Patients with infrequent symptoms at follow up (n = 34)
Twenty eight (22%) of those who were assessed at six weeks described either no (n = 17) or infrequent (n = 12) symptoms (pain less than once a week) or disability which did not satisfy the criteria for recruitment to our treatment trial. While usually not greatly concerned by their symptoms, most were grateful for the extra research assessment which provided an opportunity for discussion of the causes and prognosis of non-cardiac chest pain. A further six patients were excluded at this stage because of cardiac or psychiatric illnesses.
Most patients with few symptoms at six week assessment felt reassured and were optimistic. They had lower scores on psychometric scales. Most reported good outcomes on all measures at six months.
Patients with frequent symptoms at follow up (n = 56)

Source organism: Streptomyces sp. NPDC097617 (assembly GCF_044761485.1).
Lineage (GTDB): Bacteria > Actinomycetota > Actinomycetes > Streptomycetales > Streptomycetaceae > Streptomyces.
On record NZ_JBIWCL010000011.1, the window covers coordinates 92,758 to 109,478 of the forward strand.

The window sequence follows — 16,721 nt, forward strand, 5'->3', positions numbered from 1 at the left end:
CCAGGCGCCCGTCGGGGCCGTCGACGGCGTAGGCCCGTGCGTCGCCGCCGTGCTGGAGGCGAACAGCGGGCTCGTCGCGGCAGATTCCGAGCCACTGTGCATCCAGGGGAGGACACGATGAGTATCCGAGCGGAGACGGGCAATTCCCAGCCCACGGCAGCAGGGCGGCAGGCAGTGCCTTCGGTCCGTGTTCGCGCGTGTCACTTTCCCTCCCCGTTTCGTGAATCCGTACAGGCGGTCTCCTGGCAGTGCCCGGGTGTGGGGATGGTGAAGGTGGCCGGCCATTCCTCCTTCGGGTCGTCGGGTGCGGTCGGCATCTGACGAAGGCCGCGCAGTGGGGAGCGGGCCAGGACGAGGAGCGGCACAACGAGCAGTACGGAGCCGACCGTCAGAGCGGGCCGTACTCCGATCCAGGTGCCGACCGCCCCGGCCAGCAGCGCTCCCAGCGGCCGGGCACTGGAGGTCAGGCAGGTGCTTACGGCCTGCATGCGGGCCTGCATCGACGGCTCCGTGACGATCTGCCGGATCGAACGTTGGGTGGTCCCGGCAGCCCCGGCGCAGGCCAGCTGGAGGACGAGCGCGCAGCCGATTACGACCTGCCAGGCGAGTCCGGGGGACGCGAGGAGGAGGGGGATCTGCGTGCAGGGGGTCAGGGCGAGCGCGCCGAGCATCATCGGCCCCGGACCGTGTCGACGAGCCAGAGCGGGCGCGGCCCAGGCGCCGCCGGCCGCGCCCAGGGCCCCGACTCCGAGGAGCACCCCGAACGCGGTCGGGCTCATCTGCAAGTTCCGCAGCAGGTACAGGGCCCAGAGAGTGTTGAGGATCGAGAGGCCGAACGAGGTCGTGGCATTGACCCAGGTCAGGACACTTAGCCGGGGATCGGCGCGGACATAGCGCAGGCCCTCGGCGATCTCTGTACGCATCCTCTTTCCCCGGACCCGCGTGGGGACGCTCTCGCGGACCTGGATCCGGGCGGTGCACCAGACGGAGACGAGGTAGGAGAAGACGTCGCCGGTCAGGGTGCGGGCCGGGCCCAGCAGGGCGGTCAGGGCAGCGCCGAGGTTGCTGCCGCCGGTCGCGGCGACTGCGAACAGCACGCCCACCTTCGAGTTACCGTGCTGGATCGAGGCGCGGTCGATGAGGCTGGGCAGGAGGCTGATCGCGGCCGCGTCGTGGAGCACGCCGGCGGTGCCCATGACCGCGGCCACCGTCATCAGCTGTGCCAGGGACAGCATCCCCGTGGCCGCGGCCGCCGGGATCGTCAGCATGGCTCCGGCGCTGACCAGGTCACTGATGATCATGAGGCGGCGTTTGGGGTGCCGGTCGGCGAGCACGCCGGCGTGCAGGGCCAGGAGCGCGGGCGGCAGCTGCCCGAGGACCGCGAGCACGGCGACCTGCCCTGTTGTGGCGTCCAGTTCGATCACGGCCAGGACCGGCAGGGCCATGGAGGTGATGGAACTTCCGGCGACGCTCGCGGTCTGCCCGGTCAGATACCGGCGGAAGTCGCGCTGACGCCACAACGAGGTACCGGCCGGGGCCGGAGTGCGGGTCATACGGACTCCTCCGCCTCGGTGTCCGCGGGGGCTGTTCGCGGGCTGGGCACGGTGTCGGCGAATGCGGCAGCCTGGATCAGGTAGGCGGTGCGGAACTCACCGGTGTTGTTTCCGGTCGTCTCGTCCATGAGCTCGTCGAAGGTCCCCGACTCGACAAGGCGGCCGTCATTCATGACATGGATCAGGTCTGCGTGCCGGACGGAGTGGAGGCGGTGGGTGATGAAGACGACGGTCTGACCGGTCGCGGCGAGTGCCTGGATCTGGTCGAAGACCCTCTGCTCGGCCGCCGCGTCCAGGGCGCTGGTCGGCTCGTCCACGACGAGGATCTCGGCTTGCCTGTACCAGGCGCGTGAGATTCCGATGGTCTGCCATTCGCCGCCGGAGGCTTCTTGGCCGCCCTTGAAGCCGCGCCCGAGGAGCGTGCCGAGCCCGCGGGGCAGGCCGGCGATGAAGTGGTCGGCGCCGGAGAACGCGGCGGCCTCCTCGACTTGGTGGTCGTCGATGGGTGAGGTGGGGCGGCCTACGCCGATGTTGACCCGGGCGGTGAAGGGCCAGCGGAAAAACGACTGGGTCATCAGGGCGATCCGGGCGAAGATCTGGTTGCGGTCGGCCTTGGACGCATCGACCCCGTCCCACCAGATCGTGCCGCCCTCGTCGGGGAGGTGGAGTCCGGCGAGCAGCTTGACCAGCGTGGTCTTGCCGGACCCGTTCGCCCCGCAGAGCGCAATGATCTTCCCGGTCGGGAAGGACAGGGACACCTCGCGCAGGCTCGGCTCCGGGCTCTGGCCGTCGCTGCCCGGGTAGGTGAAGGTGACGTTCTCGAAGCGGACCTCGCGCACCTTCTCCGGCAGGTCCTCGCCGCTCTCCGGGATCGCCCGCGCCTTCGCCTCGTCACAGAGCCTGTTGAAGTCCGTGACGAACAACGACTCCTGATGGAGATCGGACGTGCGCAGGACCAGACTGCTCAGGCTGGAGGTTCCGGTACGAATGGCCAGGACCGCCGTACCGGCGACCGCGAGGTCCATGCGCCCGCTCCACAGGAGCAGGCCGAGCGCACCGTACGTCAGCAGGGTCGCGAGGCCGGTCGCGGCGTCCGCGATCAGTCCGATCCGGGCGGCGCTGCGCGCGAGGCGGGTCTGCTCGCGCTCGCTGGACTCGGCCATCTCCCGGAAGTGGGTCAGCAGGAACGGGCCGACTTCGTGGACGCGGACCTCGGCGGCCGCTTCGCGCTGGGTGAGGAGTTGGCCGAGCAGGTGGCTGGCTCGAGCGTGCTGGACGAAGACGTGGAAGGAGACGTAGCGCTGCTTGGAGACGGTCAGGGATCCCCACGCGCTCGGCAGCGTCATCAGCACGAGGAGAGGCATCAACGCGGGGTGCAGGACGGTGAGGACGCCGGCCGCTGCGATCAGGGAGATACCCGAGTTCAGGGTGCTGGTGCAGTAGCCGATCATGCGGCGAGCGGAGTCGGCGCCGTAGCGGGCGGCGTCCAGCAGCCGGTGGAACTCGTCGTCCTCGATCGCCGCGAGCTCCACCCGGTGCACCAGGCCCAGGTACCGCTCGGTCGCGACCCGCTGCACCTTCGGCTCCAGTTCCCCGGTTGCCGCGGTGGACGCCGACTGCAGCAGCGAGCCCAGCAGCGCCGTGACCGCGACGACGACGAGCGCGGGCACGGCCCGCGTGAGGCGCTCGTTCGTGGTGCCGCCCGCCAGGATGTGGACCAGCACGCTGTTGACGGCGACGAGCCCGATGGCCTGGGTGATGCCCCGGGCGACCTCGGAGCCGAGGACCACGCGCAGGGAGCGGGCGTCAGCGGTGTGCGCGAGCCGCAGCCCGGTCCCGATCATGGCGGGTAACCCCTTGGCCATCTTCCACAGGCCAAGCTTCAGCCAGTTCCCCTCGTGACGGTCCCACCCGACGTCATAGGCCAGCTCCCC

Just under half of the patients were seen at six months and were assessed as having continuing symptoms and disability sufficient to satisfy inclusion criteria for our treatment trial.
Patients who refused extra treatment (n = 19)
Patients who satisfied the trial criteria in terms of frequency of chest pain and limitation of everyday activities were all offered the opportunity of entering the treatment trial and the trial rationale was explained to them. The 19 patients who declined were rated as having somewhat less severe symptoms than those who were eventually recruited and scored lower on the psychometric scales. There appeared to be two main reasons for declining. Eight patients were grateful for the explanation and said they now understood their symptoms. They could manage to cope with their problems without further assistance. The subjects generally reported a good subsequent outcome. Eleven patients found the rationale and the practical demands of a psychological intervention unacceptable. Several said that they felt our treatment would not be helpful with symptoms that could only have a physical cause and required physical treatment. Most had a poor subsequent outcome.
Patients who agreed to take part in the treatment trial (n = 37)